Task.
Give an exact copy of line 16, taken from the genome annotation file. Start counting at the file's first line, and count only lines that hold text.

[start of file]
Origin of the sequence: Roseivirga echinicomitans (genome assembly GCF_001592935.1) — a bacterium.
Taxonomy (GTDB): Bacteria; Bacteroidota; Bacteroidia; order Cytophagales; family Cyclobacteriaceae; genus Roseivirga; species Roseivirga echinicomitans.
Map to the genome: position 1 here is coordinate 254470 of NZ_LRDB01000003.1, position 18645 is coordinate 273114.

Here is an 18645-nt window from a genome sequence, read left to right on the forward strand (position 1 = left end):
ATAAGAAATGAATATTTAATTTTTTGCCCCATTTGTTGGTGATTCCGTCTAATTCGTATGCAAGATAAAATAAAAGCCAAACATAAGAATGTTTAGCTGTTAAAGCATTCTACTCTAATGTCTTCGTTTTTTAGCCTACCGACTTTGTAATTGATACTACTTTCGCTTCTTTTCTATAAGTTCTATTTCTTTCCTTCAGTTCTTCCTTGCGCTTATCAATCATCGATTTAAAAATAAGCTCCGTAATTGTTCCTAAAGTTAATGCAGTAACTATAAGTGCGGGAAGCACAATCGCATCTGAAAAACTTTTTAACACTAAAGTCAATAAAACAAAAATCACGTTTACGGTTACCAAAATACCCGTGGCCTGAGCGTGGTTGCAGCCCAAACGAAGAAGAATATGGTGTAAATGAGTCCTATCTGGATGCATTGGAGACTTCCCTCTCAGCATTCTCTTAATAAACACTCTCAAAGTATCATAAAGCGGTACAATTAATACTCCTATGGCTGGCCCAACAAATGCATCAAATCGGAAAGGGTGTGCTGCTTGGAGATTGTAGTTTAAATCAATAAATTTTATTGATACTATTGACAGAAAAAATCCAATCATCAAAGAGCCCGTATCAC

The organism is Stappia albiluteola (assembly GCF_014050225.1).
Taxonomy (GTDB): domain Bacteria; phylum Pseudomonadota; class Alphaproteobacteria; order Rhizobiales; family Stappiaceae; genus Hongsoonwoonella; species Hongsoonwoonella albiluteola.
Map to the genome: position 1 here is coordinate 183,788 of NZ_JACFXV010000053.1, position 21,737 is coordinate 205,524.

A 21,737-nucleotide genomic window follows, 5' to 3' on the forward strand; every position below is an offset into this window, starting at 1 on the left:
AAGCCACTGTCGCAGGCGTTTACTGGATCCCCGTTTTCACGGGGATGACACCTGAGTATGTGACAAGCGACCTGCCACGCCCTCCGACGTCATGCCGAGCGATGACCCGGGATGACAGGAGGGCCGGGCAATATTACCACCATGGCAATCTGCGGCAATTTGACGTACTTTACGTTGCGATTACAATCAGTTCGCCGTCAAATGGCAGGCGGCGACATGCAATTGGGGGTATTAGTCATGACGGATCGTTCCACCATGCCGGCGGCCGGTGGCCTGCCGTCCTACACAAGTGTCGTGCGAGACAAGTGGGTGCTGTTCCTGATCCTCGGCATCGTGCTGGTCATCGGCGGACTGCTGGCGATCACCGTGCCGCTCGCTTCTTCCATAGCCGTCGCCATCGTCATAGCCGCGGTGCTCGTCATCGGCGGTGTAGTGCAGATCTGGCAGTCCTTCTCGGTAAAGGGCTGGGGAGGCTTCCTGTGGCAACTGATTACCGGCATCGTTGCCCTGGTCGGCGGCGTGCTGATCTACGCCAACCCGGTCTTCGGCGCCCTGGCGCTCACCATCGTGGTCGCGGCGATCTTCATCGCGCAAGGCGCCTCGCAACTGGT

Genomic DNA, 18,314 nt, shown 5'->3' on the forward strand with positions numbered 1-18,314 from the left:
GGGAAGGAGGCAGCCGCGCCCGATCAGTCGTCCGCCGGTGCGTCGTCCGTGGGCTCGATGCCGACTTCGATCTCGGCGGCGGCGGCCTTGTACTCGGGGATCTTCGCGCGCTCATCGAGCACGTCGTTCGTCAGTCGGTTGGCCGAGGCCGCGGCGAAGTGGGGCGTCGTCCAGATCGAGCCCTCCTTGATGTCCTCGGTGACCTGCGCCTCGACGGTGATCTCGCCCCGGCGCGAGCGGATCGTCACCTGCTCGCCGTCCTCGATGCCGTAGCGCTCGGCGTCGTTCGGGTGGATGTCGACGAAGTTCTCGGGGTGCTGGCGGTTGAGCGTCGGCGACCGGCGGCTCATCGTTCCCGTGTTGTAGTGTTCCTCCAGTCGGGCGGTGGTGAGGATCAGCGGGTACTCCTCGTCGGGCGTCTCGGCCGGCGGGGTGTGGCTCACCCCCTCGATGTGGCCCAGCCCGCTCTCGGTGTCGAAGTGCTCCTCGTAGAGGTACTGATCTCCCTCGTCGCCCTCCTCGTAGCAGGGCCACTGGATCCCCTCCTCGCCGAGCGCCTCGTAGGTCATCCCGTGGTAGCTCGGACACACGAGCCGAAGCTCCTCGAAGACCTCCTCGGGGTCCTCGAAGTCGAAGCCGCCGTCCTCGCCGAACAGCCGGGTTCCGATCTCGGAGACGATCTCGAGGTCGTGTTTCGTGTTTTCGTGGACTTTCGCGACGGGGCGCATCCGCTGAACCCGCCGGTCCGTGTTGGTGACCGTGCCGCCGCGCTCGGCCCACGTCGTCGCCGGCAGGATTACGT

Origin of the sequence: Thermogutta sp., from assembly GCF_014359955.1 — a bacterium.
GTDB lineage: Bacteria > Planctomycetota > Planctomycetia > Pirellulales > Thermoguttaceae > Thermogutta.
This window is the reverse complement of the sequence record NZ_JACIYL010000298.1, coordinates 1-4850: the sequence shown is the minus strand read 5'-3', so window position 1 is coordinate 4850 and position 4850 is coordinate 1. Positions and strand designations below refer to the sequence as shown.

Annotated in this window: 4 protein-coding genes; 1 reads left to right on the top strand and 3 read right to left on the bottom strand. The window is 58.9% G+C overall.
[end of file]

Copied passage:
Annotated in this window: 4 protein-coding genes; 1 reads left to right on the top strand and 3 read right to left on the bottom strand. The window is 58.9% G+C overall.